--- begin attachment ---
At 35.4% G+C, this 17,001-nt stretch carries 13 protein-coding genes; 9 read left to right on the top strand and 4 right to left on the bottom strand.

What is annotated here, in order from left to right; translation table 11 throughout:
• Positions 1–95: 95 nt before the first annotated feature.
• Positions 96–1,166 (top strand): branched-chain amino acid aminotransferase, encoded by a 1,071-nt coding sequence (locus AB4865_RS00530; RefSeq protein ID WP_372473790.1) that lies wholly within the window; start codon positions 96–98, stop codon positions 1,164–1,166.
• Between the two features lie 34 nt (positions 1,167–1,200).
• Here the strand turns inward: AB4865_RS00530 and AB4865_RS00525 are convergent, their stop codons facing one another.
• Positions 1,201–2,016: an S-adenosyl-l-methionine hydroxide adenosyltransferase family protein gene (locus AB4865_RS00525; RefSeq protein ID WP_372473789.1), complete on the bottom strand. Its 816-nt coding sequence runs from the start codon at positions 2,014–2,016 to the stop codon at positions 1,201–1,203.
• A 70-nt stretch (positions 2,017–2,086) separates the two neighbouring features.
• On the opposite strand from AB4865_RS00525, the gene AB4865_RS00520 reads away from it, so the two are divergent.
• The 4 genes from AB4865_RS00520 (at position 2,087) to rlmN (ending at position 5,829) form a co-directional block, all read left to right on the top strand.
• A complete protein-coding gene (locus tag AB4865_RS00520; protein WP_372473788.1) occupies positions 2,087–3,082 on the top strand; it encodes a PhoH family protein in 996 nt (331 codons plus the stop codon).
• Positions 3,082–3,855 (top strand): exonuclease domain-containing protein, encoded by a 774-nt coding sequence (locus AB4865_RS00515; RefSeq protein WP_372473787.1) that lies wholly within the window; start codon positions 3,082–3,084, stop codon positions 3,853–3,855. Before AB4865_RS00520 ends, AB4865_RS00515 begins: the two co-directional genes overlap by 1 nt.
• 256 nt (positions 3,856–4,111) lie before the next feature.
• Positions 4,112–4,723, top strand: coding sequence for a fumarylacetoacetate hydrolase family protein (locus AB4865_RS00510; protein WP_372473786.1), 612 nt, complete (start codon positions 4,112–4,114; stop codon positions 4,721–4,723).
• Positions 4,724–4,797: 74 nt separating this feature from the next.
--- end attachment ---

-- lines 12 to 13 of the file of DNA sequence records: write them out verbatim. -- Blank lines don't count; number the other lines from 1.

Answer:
• Positions 3,082–3,855 (top strand): exonuclease domain-containing protein, encoded by a 774-nt coding sequence (locus AB4865_RS00515; RefSeq protein WP_372473787.1) that lies wholly within the window; start codon positions 3,082–3,084, stop codon positions 3,853–3,855. Before AB4865_RS00520 ends, AB4865_RS00515 begins: the two co-directional genes overlap by 1 nt.
• 256 nt (positions 3,856–4,111) lie before the next feature.